The ‘Wanstead’ or ‘Welbeck’ portrait (c.1580-1585). The white silk is worked with different sprigs of embroidered flowers, including scarlet pimpernels, pink roses, pansies, blue borage and flax. Elizabeth’s black silk network mantle or veil is embroidered with red flowers. She holds an olive branch in her left hand. (Wikimedia Commons).

The flowers that were most regularly associated with Elizabeth were roses, as well as violets, pansies, honeysuckle, daisies, lilies, iris and carnations. These are predominately English flowers that blossom in the spring and early summer, and were to be found in the royal gardens of the palaces (you can still find them here today!). This connects the idea of her bringing in spring to a sense of patriotism. Flowers were also connected with certain qualities; for example, pansies were associated with thoughtfulness, and the daisy was named by Chaucer, ‘The Empress of floures all’. This can explain why we see it so often in Elizabeth’s floral embellishments.

 Pansies are one of the many kinds of flowers that fill the gardens at Hampton Court.

Pansies are one of the many kinds of flowers that fill the gardens at Hampton Court.

Of course, the most frequent flower to see was the Tudor rose, the symbol of her family and her power, which you can spot examples of in the decorations of the walls and ceilings here at Hampton Court. We see this flower regularly on patterns on Elizabeth’s clothes and in her jewellery; for example, her ‘Phoenix’ Jewel depicts her profile encircled by a wreath of Tudor roses and eglantine in enamelled gold (you can see the Jewel for yourself at the British Museum, (http://www.britishmuseum.org/explore/highlights/highlight_objects/pe_mla/t/the_phoenix_jewel.aspx). This symbol helped to link her royal imagery with the idea of Mother Nature, giving her the image of a strong female leader.

Next time you see a portrait of Elizabeth I, take a careful look at the patterns on her dress and robe, or the accessories she wears and holds. They have a powerful symbolism of her, not just as ruler of her country, but over the forces of nature, over the whole earth.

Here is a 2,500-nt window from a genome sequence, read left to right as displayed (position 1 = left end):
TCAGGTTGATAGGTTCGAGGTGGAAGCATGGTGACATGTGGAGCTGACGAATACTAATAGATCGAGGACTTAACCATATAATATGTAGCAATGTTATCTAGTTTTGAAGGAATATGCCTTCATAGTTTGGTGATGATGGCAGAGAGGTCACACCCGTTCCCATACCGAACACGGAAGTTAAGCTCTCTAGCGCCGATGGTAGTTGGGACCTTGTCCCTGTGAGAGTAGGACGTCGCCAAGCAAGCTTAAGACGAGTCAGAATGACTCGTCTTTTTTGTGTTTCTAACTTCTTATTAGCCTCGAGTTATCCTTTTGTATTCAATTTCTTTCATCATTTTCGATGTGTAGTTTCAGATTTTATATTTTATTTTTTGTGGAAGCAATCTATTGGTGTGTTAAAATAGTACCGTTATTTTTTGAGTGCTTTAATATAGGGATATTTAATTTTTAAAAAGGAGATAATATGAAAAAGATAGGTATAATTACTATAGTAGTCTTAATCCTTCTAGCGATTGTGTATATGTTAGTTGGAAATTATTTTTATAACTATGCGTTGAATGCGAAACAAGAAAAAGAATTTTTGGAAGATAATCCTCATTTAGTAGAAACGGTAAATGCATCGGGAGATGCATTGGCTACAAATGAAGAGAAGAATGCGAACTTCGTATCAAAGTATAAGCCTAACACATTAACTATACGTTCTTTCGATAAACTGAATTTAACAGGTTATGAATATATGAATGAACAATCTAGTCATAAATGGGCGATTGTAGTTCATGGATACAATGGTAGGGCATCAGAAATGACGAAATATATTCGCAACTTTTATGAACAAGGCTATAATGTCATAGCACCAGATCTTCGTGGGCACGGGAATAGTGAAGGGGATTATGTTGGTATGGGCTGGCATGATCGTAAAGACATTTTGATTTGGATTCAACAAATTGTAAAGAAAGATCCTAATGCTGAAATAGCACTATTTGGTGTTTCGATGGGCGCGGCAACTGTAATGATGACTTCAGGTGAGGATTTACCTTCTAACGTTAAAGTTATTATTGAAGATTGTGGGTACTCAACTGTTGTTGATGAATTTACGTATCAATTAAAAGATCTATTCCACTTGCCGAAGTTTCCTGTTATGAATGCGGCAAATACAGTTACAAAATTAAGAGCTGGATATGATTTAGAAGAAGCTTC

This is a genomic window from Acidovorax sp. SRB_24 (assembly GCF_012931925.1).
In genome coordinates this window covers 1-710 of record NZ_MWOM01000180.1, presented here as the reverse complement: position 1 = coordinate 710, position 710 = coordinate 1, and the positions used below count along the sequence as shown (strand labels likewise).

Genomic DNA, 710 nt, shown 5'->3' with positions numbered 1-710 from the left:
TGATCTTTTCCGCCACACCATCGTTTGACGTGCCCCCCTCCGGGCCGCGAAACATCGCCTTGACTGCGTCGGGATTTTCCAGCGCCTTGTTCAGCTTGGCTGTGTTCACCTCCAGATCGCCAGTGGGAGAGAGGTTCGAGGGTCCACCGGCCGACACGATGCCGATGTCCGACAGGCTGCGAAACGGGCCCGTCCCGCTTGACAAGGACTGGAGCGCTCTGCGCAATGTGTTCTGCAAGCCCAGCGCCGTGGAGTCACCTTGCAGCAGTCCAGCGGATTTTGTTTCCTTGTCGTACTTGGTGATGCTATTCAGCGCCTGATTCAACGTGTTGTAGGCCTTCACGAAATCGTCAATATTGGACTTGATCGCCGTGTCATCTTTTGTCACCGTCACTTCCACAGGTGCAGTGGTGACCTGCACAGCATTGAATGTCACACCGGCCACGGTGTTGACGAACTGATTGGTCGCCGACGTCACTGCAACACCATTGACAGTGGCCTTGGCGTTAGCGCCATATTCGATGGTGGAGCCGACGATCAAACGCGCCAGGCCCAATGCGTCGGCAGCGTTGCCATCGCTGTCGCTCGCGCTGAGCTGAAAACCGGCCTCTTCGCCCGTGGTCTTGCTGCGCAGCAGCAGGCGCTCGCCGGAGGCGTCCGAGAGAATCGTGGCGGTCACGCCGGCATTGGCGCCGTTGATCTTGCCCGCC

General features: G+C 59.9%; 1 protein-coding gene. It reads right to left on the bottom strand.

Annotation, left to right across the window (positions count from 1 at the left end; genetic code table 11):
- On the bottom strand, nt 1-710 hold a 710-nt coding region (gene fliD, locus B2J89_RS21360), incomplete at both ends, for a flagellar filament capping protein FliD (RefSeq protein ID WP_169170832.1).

RHS Hampton Court Palace Flower Show runs from the 30th June to 5th July.

Alice Walsh

Volunteer

The ‘Hardwick Hall’ portrait (c.1599). Here a menagerie of creatures, real and imagined, come together with plants and flowers on Elizabeth’s skirt, and are reconciled under her control. She wears a rose on her ruff. (Wikimedia Commons).
The ‘Hardwick Hall’ portrait (c.1599). Here a menagerie of creatures, real and imagined, come together with plants and flowers on Elizabeth’s skirt, and are reconciled under her control. She wears a rose on her ruff. (Wikimedia Commons).
Queen Elizabeth I’, unknown artist, Jesus College, Oxford, (1590). Here we see details of the Tudor rose in the blackwork embroidery on Elizabeth’s sleeves, stomacher and ruff. A pansy also sits on the ruff, a fern in her hair, and she holds a thistle. Elizabeth often wears a number of real flowers, although these could have represented very realistic jewellery. (Wikimedia Commons).
Queen Elizabeth I’, unknown artist, Jesus College, Oxford, (1590). Here we see details of the Tudor rose in the blackwork embroidery on Elizabeth’s sleeves, stomacher and ruff. A pansy also sits on the ruff, a fern in her hair, and she holds a thistle. Elizabeth often wears a number of real flowers, although these could have represented very realistic jewellery. (Wikimedia Commons).